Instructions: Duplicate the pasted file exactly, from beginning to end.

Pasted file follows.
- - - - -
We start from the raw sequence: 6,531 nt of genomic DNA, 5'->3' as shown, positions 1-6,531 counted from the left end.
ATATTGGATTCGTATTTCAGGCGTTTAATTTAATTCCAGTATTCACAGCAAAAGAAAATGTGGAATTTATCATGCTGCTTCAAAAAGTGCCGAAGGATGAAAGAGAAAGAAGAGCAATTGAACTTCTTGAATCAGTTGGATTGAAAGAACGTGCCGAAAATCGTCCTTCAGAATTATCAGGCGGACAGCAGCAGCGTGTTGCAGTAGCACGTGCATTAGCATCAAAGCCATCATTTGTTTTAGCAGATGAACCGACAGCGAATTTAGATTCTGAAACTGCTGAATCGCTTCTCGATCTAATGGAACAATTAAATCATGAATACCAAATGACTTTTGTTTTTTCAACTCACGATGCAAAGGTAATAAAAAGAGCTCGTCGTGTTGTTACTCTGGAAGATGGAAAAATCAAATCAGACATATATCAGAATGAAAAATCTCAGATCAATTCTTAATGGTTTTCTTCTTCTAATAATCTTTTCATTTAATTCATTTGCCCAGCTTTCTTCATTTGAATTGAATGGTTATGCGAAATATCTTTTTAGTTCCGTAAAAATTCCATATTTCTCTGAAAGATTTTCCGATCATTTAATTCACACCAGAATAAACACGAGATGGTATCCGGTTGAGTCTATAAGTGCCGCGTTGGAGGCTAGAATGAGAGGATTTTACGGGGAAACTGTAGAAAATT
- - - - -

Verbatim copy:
We start from the raw sequence: 6,531 nt of genomic DNA, 5'->3' as shown, positions 1-6,531 counted from the left end.
ATATTGGATTCGTATTTCAGGCGTTTAATTTAATTCCAGTATTCACAGCAAAAGAAAATGTGGAATTTATCATGCTGCTTCAAAAAGTGCCGAAGGATGAAAGAGAAAGAAGAGCAATTGAACTTCTTGAATCAGTTGGATTGAAAGAACGTGCCGAAAATCGTCCTTCAGAATTATCAGGCGGACAGCAGCAGCGTGTTGCAGTAGCACGTGCATTAGCATCAAAGCCATCATTTGTTTTAGCAGATGAACCGACAGCGAATTTAGATTCTGAAACTGCTGAATCGCTTCTCGATCTAATGGAACAATTAAATCATGAATACCAAATGACTTTTGTTTTTTCAACTCACGATGCAAAGGTAATAAAAAGAGCTCGTCGTGTTGTTACTCTGGAAGATGGAAAAATCAAATCAGACATATATCAGAATGAAAAATCTCAGATCAATTCTTAATGGTTTTCTTCTTCTAATAATCTTTTCATTTAATTCATTTGCCCAGCTTTCTTCATTTGAATTGAATGGTTATGCGAAATATCTTTTTAGTTCCGTAAAAATTCCATATTTCTCTGAAAGATTTTCCGATCATTTAATTCACACCAGAATAAACACGAGATGGTATCCGGTTGAGTCTATAAGTGCCGCGTTGGAGGCTAGAATGAGAGGATTTTACGGGGAAACTGTAGAAAATT